Researchers1 studying data from the Framingham Heart Study recently came across an interesting relationship unrelated to the original heart study.
This study examined the records of 606 patients who had lateral lumbar radiographs taken in 1967-1968 and again in 1992-1993. The authors recorded the presence of aortic calcification in the posterior wall of the aorta, and the presence of lumbar disc degeneration and report of back pain.
The study found that subjects with aortic calcification were more likely to have general disc degeneration. Furthermore, there was a strong relationship between the level of calcification and the degeneration of the corresponding disc; and, patients with more severe aortic calcification were found to be at a significantly higher risk of back pain.
"We conclude that aortic calcification, a marker for advanced atherosclerosis, increases a person's risk for development of disc degeneration and is associated with the occurrence of back pain. Posterior calcification may be a sign of atheromatous obliteration of a feeding artery or arteries of the lumbar spine, which leads to impaired nutrition of the lumbar spine. The intervertebral disc, with its precarious nutrient supply, may be one of the first structures to suffer from insufficient nutrient supply, thus linking aortic calcification with radiographic disc degeneration. The relationship between aortic calcification and back pain is either through pain-sensitive structures, such as nerve roots, bones, and muscles that suffer from ischemic pain; through spinal dysfunction, caused by ischemic atrophy and degeneration of structures; or through a combination of both."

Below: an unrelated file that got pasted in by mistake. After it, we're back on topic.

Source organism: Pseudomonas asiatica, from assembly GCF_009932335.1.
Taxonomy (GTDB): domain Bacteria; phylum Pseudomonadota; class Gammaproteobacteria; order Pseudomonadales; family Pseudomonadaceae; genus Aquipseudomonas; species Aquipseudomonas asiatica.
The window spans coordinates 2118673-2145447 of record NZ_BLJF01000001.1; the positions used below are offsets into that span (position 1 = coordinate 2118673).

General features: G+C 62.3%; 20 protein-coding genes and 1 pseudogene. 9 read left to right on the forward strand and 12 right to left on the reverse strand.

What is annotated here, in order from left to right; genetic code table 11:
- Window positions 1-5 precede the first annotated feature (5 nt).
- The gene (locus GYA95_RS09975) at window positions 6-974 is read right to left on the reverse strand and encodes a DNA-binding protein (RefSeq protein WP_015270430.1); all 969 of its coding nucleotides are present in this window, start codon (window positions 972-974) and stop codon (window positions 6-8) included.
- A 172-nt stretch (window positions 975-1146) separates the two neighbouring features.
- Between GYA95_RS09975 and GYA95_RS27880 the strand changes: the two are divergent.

In a separate, but related study, other clues to the enigma of back pain have been published.2 In this study, researchers examined 46 samples of intervertebral discs collected from 38 patients who underwent spinal fusion surgery for chronic low back pain (longer than 12 months). These were compared to 34 samples taken from healthy lumbar spines.
The authors found that nerve growth in the control samples was limited to the outer one third of the anulus fibrosus. In the damaged discs, though, nerve growth had extended into the inner one third of the anulus fibrosus in 46% of the samples, and had infiltrated the nucleus pulposus in 22% of the samples. Most of the time, blood vessels were found along with the nerve growth, but in 14 back pain samples (30%) the nerve cells were isolated in the discal matrix.
"So what is the biological purpose of nerve ingrowth into intervertebral discs? By analogy with other connective tissues, nerve ingrowth into damaged intervertebral discs could mediate various tissue events, notably healing. Initially, an immobilising nociceptive component to nerve ingrowth might be beneficial, but because the healing process is thought to be poor in this tissue, unproductive nerve ingrowth and pain may result."